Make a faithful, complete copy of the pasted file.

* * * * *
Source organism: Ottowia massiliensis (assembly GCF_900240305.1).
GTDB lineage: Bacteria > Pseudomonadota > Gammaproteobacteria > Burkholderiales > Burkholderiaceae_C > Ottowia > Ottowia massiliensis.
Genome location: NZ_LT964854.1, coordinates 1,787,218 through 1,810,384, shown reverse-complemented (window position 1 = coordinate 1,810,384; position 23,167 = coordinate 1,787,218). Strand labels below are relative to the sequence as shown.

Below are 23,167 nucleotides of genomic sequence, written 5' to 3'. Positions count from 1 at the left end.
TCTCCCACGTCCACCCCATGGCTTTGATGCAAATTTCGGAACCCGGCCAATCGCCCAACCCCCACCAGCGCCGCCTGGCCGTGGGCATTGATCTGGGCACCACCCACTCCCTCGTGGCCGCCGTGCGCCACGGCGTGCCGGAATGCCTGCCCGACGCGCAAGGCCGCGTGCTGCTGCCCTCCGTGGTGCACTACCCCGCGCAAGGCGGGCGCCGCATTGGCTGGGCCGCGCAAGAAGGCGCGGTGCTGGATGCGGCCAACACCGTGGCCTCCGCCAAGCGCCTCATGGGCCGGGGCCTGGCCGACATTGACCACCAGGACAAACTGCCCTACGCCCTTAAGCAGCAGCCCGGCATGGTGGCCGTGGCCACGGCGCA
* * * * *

Source organism: Ottowia massiliensis (assembly GCF_900240305.1).
GTDB lineage: Bacteria > Pseudomonadota > Gammaproteobacteria > Burkholderiales > Burkholderiaceae_C > Ottowia > Ottowia massiliensis.
Genome location: NZ_LT964854.1, coordinates 1,787,218 through 1,810,384, shown reverse-complemented (window position 1 = coordinate 1,810,384; position 23,167 = coordinate 1,787,218). Strand labels below are relative to the sequence as shown.

Below are 23,167 nucleotides of genomic sequence, written 5' to 3'. Positions count from 1 at the left end.
TCTCCCACGTCCACCCCATGGCTTTGATGCAAATTTCGGAACCCGGCCAATCGCCCAACCCCCACCAGCGCCGCCTGGCCGTGGGCATTGATCTGGGCACCACCCACTCCCTCGTGGCCGCCGTGCGCCACGGCGTGCCGGAATGCCTGCCCGACGCGCAAGGCCGCGTGCTGCTGCCCTCCGTGGTGCACTACCCCGCGCAAGGCGGGCGCCGCATTGGCTGGGCCGCGCAAGAAGGCGCGGTGCTGGATGCGGCCAACACCGTGGCCTCCGCCAAGCGCCTCATGGGCCGGGGCCTGGCCGACATTGACCACCAGGACAAACTGCCCTACGCCCTTAAGCAGCAGCCCGGCATGGTGGCCGTGGCCACGGCGCA